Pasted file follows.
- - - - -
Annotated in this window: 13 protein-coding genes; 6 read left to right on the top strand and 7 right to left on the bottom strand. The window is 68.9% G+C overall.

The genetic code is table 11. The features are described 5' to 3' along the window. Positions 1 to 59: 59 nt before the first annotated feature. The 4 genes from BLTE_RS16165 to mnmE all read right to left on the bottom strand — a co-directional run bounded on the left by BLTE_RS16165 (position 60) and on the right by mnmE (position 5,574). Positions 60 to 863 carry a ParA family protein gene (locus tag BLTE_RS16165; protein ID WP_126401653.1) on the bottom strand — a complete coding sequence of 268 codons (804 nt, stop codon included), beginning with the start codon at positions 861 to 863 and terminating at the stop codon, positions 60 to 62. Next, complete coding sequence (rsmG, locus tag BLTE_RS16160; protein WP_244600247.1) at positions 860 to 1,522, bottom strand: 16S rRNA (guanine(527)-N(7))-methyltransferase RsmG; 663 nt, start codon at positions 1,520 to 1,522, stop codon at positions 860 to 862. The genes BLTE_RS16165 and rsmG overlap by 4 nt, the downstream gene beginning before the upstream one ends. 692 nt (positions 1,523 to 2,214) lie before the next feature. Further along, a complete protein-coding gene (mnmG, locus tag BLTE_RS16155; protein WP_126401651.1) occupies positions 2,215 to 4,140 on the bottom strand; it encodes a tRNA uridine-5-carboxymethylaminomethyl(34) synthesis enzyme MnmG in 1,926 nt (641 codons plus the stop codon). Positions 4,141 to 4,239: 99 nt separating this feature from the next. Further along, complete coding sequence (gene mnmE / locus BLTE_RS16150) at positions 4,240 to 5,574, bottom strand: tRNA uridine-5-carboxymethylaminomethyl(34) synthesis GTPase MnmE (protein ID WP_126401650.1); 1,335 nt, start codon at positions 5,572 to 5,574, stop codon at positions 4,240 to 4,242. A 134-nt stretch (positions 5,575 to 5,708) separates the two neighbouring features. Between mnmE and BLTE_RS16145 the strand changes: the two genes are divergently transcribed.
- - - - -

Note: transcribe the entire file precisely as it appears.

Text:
Annotated in this window: 13 protein-coding genes; 6 read left to right on the top strand and 7 right to left on the bottom strand. The window is 68.9% G+C overall.

The genetic code is table 11. The features are described 5' to 3' along the window. Positions 1 to 59: 59 nt before the first annotated feature. The 4 genes from BLTE_RS16165 to mnmE all read right to left on the bottom strand — a co-directional run bounded on the left by BLTE_RS16165 (position 60) and on the right by mnmE (position 5,574). Positions 60 to 863 carry a ParA family protein gene (locus tag BLTE_RS16165; protein ID WP_126401653.1) on the bottom strand — a complete coding sequence of 268 codons (804 nt, stop codon included), beginning with the start codon at positions 861 to 863 and terminating at the stop codon, positions 60 to 62. Next, complete coding sequence (rsmG, locus tag BLTE_RS16160; protein WP_244600247.1) at positions 860 to 1,522, bottom strand: 16S rRNA (guanine(527)-N(7))-methyltransferase RsmG; 663 nt, start codon at positions 1,520 to 1,522, stop codon at positions 860 to 862. The genes BLTE_RS16165 and rsmG overlap by 4 nt, the downstream gene beginning before the upstream one ends. 692 nt (positions 1,523 to 2,214) lie before the next feature. Further along, a complete protein-coding gene (mnmG, locus tag BLTE_RS16155; protein WP_126401651.1) occupies positions 2,215 to 4,140 on the bottom strand; it encodes a tRNA uridine-5-carboxymethylaminomethyl(34) synthesis enzyme MnmG in 1,926 nt (641 codons plus the stop codon). Positions 4,141 to 4,239: 99 nt separating this feature from the next. Further along, complete coding sequence (gene mnmE / locus BLTE_RS16150) at positions 4,240 to 5,574, bottom strand: tRNA uridine-5-carboxymethylaminomethyl(34) synthesis GTPase MnmE (protein ID WP_126401650.1); 1,335 nt, start codon at positions 5,572 to 5,574, stop codon at positions 4,240 to 4,242. A 134-nt stretch (positions 5,575 to 5,708) separates the two neighbouring features. Between mnmE and BLTE_RS16145 the strand changes: the two genes are divergently transcribed.